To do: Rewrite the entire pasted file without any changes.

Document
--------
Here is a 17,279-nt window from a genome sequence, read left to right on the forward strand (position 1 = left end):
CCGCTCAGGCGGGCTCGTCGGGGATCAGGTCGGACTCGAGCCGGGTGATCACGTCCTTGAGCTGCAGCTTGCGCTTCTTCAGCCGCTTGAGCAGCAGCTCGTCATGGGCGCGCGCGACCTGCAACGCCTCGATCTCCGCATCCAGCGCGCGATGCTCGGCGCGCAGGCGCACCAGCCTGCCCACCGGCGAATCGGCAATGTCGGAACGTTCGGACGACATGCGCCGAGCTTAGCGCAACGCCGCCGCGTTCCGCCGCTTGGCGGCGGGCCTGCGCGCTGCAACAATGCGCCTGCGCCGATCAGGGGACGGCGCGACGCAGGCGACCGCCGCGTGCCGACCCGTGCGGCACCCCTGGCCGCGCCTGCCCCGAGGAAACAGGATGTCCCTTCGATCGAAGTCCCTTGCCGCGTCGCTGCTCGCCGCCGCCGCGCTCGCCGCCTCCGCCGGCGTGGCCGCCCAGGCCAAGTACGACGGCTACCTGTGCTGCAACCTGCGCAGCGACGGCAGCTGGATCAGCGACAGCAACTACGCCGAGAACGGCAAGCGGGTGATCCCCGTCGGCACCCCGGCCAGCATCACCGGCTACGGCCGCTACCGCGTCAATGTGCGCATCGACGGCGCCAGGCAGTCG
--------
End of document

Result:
Here is a 17,279-nt window from a genome sequence, read left to right on the forward strand (position 1 = left end):
CCGCTCAGGCGGGCTCGTCGGGGATCAGGTCGGACTCGAGCCGGGTGATCACGTCCTTGAGCTGCAGCTTGCGCTTCTTCAGCCGCTTGAGCAGCAGCTCGTCATGGGCGCGCGCGACCTGCAACGCCTCGATCTCCGCATCCAGCGCGCGATGCTCGGCGCGCAGGCGCACCAGCCTGCCCACCGGCGAATCGGCAATGTCGGAACGTTCGGACGACATGCGCCGAGCTTAGCGCAACGCCGCCGCGTTCCGCCGCTTGGCGGCGGGCCTGCGCGCTGCAACAATGCGCCTGCGCCGATCAGGGGACGGCGCGACGCAGGCGACCGCCGCGTGCCGACCCGTGCGGCACCCCTGGCCGCGCCTGCCCCGAGGAAACAGGATGTCCCTTCGATCGAAGTCCCTTGCCGCGTCGCTGCTCGCCGCCGCCGCGCTCGCCGCCTCCGCCGGCGTGGCCGCCCAGGCCAAGTACGACGGCTACCTGTGCTGCAACCTGCGCAGCGACGGCAGCTGGATCAGCGACAGCAACTACGCCGAGAACGGCAAGCGGGTGATCCCCGTCGGCACCCCGGCCAGCATCACCGGCTACGGCCGCTACCGCGTCAATGTGCGCATCGACGGCGCCAGGCAGTCG